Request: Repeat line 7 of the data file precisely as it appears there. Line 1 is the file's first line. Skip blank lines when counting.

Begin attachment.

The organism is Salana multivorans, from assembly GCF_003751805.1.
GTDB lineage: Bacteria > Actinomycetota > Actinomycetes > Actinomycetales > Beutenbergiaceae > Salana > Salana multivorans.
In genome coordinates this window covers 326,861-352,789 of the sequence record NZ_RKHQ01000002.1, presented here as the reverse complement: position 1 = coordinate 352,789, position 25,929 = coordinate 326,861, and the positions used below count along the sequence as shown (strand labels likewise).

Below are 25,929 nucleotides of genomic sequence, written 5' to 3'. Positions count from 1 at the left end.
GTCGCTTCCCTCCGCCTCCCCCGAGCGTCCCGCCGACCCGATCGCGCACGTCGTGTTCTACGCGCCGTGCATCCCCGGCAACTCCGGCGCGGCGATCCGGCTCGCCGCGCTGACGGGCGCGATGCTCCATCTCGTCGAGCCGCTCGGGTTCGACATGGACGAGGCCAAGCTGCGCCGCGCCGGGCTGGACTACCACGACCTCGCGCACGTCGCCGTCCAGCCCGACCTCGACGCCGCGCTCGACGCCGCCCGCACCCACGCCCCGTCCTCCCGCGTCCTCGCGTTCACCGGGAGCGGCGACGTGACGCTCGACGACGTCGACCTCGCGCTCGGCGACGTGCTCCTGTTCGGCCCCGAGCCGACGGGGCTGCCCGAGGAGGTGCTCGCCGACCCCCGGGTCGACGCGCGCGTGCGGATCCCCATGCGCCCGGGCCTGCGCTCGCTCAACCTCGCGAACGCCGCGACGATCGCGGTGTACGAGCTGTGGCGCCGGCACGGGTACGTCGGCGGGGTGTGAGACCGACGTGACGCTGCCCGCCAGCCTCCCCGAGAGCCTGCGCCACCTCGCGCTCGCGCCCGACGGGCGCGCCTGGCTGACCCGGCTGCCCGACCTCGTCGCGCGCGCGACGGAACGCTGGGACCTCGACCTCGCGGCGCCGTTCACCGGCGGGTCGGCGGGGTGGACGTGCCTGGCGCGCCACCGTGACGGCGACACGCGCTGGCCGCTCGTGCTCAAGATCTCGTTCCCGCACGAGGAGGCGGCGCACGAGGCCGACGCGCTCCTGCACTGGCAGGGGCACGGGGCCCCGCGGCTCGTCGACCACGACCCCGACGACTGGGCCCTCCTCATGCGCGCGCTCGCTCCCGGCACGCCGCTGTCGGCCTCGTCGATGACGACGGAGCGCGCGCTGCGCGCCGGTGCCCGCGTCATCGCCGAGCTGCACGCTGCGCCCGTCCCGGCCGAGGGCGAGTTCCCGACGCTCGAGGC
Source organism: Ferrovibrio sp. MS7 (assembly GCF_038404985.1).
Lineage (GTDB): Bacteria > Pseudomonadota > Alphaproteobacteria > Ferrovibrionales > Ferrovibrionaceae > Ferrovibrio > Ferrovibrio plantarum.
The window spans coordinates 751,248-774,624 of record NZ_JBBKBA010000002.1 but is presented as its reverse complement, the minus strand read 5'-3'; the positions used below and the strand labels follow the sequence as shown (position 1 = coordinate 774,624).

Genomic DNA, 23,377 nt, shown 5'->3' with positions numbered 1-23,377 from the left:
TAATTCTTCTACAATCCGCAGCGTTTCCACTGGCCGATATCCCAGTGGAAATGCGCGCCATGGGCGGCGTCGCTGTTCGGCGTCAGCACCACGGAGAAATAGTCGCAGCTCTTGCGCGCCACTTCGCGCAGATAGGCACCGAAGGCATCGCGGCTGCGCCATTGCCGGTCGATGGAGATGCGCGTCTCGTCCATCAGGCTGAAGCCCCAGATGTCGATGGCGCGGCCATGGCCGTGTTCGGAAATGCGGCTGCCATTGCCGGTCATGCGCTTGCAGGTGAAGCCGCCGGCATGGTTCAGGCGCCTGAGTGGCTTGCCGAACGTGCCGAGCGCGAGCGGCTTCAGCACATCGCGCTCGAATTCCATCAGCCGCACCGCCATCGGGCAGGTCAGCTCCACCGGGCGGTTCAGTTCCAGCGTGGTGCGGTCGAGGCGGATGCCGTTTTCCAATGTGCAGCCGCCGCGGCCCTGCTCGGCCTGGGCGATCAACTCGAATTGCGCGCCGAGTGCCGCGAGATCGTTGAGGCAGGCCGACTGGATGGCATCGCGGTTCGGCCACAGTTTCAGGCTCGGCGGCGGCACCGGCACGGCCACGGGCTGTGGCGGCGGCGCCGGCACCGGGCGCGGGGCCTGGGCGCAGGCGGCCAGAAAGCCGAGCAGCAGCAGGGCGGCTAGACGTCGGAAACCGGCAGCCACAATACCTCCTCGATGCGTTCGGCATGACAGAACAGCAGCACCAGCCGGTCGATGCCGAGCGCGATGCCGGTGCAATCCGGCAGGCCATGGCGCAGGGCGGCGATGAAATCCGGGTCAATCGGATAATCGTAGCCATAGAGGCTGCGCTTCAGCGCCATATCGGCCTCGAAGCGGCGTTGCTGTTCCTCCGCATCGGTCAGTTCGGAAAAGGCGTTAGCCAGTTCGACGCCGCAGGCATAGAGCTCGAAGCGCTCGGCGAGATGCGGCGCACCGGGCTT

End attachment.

Lineage (GTDB): Bacteria > Pseudomonadota > Alphaproteobacteria > Ferrovibrionales > Ferrovibrionaceae > Ferrovibrio > Ferrovibrio plantarum.